The Cavs should seriously look into hiring a strength and conditioning consultant. Aside from Lebron, nobody else showed consistent toughness or any meaningful degree of stamina. Every player on that team should be able to deliver 30 minutes of solid professional basketball every night. Strength, stamina and quickness are all skills that can be developed over the course of a few months. The Cavaliers organization needs to instill a sense of commitment in each player and challenge them all to come back to the team bigger, stronger and faster than they were this past season. There's nothing wrong with losing to a team that has more talent, but there's no excuse for getting beaten because you weren't tough enough. Detroit had talent, but the Cavs got pushed around in the second halves of the last two games. Had the Cavs been able to stay tough late in game six, they'd still be playing. There's no excuse for getting pushed around. Don't apologize for it, just don't let it happen again.

Danny Ferry needs to keep a close eye on Mike Brown. Even though the Cavs will be making moves this off season, most of this cast will be returning and Brown will have to show that he has built on this past season by making the team better. Defense will have to improve, Lebron will have to play less and the team will have to win more, or Brown will have to go. I wasn't impressed with the way Lebron was handled this season and shudder to think what might happen if Lebron goes down for four weeks. Of course Mike Brown can't build a winner without Lebron, but if they are going to win a title they should be good enough to at least make the playoff without him. As it stands right now the Cavs would be a 20 win team if Lebron wasn't there. That's not good enough. Mike Brown wasn't hired to coach Lebron, he was hired to build the supporting cast. The pressure's on. The Cavs were a defensive stop and a rebound shy of advancing past the mighty Pistons. We can take this one on the chin, but there's no room for stepping backward next season.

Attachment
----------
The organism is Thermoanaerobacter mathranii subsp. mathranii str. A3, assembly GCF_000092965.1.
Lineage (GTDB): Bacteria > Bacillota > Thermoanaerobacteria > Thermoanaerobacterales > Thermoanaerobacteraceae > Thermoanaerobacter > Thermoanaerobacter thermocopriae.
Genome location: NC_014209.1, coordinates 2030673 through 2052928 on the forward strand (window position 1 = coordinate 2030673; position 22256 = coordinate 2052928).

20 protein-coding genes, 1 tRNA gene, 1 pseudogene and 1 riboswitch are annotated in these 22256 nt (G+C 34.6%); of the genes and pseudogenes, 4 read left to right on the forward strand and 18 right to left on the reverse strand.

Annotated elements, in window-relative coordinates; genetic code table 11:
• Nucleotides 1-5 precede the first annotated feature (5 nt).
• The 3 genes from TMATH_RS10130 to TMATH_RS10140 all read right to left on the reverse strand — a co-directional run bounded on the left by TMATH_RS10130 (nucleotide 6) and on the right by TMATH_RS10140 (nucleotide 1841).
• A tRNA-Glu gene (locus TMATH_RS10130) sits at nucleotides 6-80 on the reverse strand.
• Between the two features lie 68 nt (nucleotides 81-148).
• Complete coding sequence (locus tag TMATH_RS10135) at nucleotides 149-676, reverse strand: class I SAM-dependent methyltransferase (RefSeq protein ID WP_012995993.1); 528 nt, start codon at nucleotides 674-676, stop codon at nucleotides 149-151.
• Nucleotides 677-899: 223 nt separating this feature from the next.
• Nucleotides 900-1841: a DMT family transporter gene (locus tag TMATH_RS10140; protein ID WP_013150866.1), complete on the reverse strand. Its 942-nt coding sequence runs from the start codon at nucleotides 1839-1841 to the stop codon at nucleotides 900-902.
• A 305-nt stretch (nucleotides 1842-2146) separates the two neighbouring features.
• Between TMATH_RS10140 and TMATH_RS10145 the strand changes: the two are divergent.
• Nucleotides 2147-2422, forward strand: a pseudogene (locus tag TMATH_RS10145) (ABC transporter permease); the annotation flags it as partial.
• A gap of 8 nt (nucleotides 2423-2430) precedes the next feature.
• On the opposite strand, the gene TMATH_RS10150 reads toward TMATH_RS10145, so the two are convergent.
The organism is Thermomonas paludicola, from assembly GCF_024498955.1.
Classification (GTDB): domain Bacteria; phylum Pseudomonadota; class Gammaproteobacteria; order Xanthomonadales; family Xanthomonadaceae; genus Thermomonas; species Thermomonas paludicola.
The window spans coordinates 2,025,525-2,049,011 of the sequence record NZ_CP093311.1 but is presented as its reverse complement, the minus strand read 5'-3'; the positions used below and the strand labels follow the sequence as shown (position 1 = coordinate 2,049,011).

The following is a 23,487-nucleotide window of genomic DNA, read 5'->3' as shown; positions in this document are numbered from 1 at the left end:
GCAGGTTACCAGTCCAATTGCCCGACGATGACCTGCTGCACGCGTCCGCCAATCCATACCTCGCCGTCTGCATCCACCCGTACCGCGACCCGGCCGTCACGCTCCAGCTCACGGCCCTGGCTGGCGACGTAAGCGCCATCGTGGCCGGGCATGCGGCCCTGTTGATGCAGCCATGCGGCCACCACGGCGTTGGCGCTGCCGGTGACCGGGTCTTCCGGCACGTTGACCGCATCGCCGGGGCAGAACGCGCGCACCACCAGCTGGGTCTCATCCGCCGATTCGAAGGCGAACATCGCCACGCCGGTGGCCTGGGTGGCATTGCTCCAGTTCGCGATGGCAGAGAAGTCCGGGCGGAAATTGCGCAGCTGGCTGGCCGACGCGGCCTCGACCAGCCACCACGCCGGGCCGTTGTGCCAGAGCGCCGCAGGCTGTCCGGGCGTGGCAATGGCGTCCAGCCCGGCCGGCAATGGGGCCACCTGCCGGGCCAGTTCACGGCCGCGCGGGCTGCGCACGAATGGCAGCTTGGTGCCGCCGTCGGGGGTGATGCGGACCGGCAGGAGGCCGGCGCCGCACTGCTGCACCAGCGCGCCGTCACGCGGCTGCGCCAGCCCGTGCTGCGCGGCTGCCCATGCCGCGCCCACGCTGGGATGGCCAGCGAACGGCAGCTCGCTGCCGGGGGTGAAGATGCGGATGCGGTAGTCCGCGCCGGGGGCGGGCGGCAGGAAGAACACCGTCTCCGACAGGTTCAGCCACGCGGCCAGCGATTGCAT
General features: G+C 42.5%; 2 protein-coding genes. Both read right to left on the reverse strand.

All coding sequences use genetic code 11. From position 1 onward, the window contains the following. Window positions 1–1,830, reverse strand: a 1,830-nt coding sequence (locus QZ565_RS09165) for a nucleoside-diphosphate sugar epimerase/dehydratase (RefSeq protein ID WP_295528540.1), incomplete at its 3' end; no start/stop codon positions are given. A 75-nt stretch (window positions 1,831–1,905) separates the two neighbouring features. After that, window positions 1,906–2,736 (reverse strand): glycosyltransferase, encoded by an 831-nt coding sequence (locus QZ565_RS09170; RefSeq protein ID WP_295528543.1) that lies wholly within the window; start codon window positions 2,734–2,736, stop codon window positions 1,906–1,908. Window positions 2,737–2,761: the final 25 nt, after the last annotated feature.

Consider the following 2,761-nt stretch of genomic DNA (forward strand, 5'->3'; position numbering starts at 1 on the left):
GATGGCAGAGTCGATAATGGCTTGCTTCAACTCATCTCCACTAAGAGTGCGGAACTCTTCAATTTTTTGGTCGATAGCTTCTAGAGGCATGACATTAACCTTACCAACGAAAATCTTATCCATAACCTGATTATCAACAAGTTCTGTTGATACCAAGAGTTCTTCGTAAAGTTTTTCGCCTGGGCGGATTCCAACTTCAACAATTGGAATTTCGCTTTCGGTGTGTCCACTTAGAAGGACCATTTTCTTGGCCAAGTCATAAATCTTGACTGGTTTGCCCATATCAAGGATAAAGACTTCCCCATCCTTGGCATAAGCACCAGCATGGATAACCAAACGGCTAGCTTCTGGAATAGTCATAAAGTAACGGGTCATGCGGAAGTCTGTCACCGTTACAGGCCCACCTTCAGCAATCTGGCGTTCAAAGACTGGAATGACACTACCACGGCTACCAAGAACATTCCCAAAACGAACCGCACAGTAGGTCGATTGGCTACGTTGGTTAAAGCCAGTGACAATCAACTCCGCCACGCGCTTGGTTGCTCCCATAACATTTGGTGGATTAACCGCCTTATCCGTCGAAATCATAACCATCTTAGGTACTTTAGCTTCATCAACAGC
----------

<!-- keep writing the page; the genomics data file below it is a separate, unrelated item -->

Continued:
Tuesday, May 16, 2006

Rasheed's big fat mouth.

After the Cleveland Cavaliers showed guts by taking game three of the Eastern Conference semi-finals following a thorough schooling in Detroit, Rasheed Wallace dismissed the effort as a last gasp by a much weaker team. The Cavs responded by beating the Piston's at their own game, winning ugly in a 74-72 slugfest that featured sloppy play by Lebron James and very little help from the rest of the starters. It wasn't pretty but it proved that the Cavs don't have to be perfect to beat Detroit.

I don't mind players being confident. Sometimes a little arrogance is refreshing in a world so often muddied by cliche-riddled platitudes and abundant false modesty. I respected Rasheed Wallace for stating what most of the sports world believed to be true: The Cavs got lucky at home and probably wouldn't smell another victory until next season. As much as I wanted to see Lebron and the guys serve up a big fat plate of steaming crow, deep down I doubted that the Cavs had much of a shot.